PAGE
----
…Govt Ministers expected to be called in for questioning
The Special Organised Crime Unit (SOCU) has confirmed publicly that they have begun their probe into the award of the controversial feasibility study contract on the new Demerara River Bridge.
Back in September, Opposition Chief Whip, Gail Teixeira had written the Public Procurement Commission (PPC), asking that that body investigate the selection and award of a $146 million contract to Dutch consulting firm LievenseCSO for the feasibility study of the new Demerara River Bridge after it was revealed, and later confirmed by Minister of Public Infrastructure David Patterson, that the company was sole-sourced and had not even bid for the project.
In its report on the matter, the Commission flagged Minister Patterson for requesting from Cabinet that the contract be sole sourced, instead of being processed through the Procurement Board as the law says should be done. It was subsequently announced that SOCU would be investigating the contract award.
The matter was probed by Opposition Leader and former President Dr Bharrat Jagdeo, who spoke to the media following his ‘interview’ at SOCU headquarters on Monday, where he was questioned by investigators probing the Pradoville land distribution matter.
Upon his arrival at the Unit’s head office, Jagdeo told the press his motive for appearing included setting a precedent for the current Government. He explained that the parliamentary Opposition has several matters involving the coalition it would like investigated.
After his meeting, the Opposition Leader informed the media that SOCU has committed to having current Ministers questioned for one of those very matters; the contract for a feasibility study of the new Demerara Harbour Bridge.
“One thing that is pleasing about the interview is that at the end of it, I asked whether SOCU will be proceeding with the case I filed against Patterson. The answer was yes. So I asked whether SOCU will interview him at his office or here and I was told he would be called here for an interview and other members of the Cabinet will be invited here. So we’re very pleased about that, that the same standard will be used.”
“So hopefully next week you’ll start seeing members of the Government coming to SOCU here to answer for the contract that was awarded illegally with the complicity of Cabinet. We also indicated to SOCU that we have five other cases to send to them. Because the [Director of Public Prosecutions] DPP had indicated we need to go through the Police first, when she nolle prossed the charges,” he explained.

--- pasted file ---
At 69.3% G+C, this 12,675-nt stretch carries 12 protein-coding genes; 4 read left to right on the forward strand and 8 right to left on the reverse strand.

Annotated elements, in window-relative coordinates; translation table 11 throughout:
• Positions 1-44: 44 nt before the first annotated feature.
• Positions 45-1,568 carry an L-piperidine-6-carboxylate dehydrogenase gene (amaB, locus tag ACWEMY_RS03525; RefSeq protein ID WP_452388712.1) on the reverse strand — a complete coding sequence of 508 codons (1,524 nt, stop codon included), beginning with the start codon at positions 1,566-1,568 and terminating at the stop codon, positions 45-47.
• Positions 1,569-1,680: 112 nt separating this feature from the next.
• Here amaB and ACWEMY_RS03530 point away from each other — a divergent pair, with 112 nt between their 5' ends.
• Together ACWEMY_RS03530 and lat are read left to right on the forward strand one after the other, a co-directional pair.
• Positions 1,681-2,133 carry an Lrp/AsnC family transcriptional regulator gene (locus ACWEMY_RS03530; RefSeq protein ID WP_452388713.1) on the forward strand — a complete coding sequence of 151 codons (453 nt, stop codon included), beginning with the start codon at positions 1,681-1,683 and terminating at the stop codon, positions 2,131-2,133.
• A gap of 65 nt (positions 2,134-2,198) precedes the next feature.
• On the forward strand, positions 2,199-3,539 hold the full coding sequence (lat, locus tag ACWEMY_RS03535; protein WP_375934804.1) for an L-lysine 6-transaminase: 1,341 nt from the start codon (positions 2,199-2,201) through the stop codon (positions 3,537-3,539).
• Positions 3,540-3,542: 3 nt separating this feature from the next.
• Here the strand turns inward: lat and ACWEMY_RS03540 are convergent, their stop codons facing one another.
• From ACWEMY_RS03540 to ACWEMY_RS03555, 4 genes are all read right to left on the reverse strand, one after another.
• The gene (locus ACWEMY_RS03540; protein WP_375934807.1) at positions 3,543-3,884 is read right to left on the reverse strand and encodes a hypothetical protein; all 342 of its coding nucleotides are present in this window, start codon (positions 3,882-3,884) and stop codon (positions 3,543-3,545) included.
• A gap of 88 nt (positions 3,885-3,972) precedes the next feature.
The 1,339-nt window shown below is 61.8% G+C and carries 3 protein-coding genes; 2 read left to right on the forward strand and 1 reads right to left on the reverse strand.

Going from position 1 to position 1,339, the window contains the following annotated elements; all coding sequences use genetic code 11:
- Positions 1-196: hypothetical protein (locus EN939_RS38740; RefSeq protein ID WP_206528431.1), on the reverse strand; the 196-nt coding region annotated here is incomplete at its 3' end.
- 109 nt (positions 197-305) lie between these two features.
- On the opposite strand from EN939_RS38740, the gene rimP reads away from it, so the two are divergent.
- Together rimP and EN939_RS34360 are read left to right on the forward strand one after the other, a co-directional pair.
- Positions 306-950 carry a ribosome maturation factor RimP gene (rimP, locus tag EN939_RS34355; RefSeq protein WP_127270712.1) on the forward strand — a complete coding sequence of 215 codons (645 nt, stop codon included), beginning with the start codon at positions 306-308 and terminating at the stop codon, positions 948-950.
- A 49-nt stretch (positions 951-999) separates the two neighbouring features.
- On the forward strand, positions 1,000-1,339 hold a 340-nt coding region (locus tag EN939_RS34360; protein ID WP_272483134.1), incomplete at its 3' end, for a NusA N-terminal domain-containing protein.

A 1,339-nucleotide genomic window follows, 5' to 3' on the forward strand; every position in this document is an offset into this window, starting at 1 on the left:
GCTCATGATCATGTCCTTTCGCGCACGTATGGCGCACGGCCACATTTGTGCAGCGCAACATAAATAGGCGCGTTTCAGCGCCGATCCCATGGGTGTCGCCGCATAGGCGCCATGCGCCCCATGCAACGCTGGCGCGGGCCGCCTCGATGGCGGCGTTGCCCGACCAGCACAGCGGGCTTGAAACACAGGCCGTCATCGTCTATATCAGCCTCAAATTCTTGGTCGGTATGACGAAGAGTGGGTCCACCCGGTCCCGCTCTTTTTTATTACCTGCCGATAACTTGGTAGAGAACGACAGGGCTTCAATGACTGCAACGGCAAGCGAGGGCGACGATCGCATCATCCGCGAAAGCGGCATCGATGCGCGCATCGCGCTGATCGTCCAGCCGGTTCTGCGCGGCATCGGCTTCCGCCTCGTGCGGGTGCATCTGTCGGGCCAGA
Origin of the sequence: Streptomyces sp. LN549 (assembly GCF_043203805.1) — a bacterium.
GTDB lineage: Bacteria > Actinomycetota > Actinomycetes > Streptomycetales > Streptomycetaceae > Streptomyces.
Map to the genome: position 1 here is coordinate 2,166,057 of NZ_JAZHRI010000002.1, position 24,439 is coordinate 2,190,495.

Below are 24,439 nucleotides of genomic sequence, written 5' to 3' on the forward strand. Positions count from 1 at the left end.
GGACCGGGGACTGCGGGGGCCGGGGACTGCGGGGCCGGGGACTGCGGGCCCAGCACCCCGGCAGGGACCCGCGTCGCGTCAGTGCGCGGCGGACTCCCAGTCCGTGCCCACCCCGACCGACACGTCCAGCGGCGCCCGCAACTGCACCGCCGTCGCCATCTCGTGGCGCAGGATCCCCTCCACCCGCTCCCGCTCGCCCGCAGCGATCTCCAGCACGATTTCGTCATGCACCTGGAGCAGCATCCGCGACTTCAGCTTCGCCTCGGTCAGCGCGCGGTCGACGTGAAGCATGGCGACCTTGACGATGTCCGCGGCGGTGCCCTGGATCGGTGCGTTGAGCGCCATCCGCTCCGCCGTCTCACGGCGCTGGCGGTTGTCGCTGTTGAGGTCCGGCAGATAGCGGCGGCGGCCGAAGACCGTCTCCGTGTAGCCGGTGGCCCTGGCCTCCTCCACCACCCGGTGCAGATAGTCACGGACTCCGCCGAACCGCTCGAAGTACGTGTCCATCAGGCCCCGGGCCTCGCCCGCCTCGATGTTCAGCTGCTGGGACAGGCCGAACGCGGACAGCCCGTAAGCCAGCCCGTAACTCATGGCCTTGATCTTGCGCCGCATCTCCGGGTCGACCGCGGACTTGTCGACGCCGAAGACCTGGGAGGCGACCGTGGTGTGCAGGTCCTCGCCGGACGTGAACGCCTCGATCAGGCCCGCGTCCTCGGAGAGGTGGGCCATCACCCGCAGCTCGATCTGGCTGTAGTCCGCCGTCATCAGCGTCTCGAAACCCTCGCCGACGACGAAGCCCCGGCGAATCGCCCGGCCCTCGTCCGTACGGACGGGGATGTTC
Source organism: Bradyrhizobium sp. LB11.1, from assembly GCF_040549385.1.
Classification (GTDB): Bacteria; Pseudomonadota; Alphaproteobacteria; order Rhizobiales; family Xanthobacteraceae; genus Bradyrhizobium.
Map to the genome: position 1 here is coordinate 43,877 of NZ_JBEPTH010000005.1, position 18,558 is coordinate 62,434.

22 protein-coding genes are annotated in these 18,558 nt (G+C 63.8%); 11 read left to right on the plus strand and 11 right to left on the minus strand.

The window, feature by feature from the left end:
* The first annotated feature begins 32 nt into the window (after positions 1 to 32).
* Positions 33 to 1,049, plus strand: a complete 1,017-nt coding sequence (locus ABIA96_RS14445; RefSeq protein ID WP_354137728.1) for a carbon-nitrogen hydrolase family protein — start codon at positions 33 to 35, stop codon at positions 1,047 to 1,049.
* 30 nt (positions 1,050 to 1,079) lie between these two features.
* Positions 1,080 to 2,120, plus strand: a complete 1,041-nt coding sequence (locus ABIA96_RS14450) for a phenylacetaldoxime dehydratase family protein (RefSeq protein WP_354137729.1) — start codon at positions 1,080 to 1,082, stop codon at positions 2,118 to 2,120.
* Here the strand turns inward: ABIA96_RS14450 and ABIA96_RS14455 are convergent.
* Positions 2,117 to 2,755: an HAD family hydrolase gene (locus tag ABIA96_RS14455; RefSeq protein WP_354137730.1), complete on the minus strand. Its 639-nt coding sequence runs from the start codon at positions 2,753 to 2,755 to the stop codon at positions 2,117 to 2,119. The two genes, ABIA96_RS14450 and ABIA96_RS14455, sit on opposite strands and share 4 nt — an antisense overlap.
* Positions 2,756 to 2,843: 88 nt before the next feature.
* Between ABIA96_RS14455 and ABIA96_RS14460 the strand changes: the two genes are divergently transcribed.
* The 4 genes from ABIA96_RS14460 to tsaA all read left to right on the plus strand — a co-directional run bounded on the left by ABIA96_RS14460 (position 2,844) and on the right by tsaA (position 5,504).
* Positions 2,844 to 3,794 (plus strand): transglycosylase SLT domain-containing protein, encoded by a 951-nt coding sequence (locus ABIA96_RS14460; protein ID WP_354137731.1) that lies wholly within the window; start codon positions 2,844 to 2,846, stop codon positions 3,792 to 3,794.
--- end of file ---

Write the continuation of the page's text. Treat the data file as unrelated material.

In light of this, Jagdeo was expectant that over the next year and a half, Cabinet Ministers would make regular visits to SOCU to answer questions, providing that the Unit acts in a professional and impartial manner.
When contacted afterwards, however, SOCU head, Assistant Commissioner, Sydney James was reluctant to state exactly who the Unit would interview. Asked directly whether current Cabinet Ministers would be questioned, he would only venture to say that the Unit would question anyone it has to.
Besides the LievenseCSO contract, a probe has been requested by Opposition Chief Whip Gail Teixeira; and another by Opposition parliamentarian Juan Edghill, had also written to the PPC to request probes into the D’Urban Park project and the Sussex Street drug bond. In a letter to the Commission’s Chairperson, Carol Corbin, Edghill had identified aspects of the project the party is most concerned about.
Edghill, a member of the Public Accounts Committee (PAC), noted that despite promises to the contrary, no account of donations received between September 2015 and January 2016, was made public. It therefore queried the procurement process used for works on the project.
The scope a private company has to engage contractors and receive funding for a public project also came into question. The party queried the budgeted and actual cost throughout the project, as well as the final cost. In addition, the party demanded information on what payments were made to individuals and contractors up to June.
In the case of the Sussex Street, Albouystown bond, Edghill also approached the PPC to call for an investigation into the contract inked between the Public Health Ministry and a known financier of the coalition Administration.
The former Government Minister had wanted the Procurement Commission to investigate specifically how a contract for a bond for the storage of pharmaceuticals and medical supplies was sole-sourced from an entity that did not own and/or operate such a facility and further “how was the company’s primary Director, Larry Singh, made aware that a drug bond was needed”.